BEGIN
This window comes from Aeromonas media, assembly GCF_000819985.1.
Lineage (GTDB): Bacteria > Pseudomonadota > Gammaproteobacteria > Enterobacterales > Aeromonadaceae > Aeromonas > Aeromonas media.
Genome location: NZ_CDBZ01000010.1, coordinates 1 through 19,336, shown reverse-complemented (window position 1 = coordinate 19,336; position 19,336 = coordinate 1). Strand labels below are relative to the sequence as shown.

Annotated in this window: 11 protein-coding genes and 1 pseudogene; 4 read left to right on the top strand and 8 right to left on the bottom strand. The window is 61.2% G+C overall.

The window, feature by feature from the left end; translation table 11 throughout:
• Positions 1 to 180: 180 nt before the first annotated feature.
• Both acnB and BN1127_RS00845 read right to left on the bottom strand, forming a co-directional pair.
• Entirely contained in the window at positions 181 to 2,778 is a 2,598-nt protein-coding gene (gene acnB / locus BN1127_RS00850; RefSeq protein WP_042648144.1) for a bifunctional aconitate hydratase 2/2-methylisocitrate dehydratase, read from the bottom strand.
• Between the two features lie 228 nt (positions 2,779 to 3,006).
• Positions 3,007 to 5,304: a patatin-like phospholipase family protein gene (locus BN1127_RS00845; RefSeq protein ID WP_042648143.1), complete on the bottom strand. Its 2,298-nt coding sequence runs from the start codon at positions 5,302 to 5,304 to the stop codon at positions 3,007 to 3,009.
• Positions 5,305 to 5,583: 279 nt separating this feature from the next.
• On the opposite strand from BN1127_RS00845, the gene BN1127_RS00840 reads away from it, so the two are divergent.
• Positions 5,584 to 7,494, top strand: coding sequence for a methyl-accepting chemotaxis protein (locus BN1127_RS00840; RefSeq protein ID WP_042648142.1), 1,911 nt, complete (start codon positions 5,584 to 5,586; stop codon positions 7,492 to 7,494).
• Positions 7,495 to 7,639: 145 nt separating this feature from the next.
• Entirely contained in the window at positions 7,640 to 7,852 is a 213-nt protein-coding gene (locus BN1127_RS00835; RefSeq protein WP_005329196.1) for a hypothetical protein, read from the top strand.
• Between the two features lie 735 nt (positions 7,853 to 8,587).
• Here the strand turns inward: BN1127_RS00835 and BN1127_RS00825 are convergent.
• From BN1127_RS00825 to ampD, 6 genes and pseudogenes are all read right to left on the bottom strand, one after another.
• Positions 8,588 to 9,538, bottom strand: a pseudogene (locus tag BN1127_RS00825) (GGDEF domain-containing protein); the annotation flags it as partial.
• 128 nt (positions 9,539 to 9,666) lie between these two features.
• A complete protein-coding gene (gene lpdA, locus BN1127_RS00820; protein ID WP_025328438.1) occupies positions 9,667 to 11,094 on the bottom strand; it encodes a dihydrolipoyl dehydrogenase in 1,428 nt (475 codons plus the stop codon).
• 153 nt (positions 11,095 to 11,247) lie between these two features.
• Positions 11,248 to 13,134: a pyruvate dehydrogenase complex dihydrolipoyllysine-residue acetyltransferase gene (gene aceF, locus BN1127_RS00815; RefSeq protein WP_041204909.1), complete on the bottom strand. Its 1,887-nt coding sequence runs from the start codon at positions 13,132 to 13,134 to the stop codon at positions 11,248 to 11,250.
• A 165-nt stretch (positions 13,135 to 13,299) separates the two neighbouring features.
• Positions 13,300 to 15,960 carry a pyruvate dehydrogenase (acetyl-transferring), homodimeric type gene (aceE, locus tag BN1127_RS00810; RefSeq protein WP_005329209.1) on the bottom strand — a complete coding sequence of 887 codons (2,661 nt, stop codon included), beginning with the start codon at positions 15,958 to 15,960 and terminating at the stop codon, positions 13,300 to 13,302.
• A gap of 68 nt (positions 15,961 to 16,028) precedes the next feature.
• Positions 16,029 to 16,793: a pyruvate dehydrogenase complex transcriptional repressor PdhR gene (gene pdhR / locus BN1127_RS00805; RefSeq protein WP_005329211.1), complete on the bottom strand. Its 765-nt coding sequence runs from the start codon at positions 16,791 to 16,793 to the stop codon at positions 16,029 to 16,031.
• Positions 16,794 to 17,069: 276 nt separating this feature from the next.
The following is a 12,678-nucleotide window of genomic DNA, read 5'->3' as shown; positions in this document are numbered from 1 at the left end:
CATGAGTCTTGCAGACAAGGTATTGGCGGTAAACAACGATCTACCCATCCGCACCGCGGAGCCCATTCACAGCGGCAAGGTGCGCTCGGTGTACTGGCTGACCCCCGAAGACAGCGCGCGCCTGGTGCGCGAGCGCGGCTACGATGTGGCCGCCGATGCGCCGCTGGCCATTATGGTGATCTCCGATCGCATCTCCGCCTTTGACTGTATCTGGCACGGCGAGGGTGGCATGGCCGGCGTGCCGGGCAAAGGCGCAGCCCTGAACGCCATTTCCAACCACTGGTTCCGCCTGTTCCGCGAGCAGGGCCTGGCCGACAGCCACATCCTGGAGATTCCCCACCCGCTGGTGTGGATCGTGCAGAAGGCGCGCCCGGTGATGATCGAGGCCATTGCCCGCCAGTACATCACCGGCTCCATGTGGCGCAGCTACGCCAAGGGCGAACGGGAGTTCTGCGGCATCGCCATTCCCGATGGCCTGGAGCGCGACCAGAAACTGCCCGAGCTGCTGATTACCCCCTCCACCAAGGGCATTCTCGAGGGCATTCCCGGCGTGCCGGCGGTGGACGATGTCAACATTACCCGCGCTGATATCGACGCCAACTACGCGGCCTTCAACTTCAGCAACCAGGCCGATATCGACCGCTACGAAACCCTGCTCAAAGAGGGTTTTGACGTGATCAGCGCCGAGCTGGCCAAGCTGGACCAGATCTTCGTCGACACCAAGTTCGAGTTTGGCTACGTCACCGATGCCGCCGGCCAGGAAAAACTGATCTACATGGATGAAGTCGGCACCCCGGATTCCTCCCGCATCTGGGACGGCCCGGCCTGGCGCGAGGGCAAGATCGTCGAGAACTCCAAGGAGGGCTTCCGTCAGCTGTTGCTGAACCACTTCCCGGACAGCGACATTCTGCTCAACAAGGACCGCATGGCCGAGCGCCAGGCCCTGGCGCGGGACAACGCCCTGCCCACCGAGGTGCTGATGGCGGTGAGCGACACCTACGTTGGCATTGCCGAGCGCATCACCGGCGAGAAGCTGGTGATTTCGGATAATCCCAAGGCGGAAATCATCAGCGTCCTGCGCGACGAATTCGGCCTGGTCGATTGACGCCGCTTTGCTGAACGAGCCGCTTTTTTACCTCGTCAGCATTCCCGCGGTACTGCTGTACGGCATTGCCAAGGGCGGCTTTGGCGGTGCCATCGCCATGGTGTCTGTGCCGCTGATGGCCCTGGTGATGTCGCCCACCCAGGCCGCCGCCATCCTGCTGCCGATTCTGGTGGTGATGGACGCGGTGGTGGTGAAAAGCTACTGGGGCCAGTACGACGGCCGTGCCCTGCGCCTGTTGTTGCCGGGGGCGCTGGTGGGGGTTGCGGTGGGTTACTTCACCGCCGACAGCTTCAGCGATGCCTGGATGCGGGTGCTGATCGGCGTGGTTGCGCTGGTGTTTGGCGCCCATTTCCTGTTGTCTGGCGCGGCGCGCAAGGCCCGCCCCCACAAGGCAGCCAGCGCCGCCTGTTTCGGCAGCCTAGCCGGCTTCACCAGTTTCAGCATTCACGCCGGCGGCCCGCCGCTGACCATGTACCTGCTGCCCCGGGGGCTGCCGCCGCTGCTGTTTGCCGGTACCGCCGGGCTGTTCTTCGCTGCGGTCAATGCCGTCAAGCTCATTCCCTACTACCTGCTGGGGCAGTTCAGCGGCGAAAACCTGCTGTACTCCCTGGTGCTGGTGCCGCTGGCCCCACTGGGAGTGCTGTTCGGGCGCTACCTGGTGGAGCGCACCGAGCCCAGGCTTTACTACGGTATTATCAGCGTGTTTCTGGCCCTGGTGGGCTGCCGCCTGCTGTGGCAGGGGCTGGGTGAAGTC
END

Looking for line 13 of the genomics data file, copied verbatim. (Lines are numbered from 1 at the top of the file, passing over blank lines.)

• Positions 5,584 to 7,494, top strand: coding sequence for a methyl-accepting chemotaxis protein (locus BN1127_RS00840; RefSeq protein ID WP_042648142.1), 1,911 nt, complete (start codon positions 5,584 to 5,586; stop codon positions 7,492 to 7,494).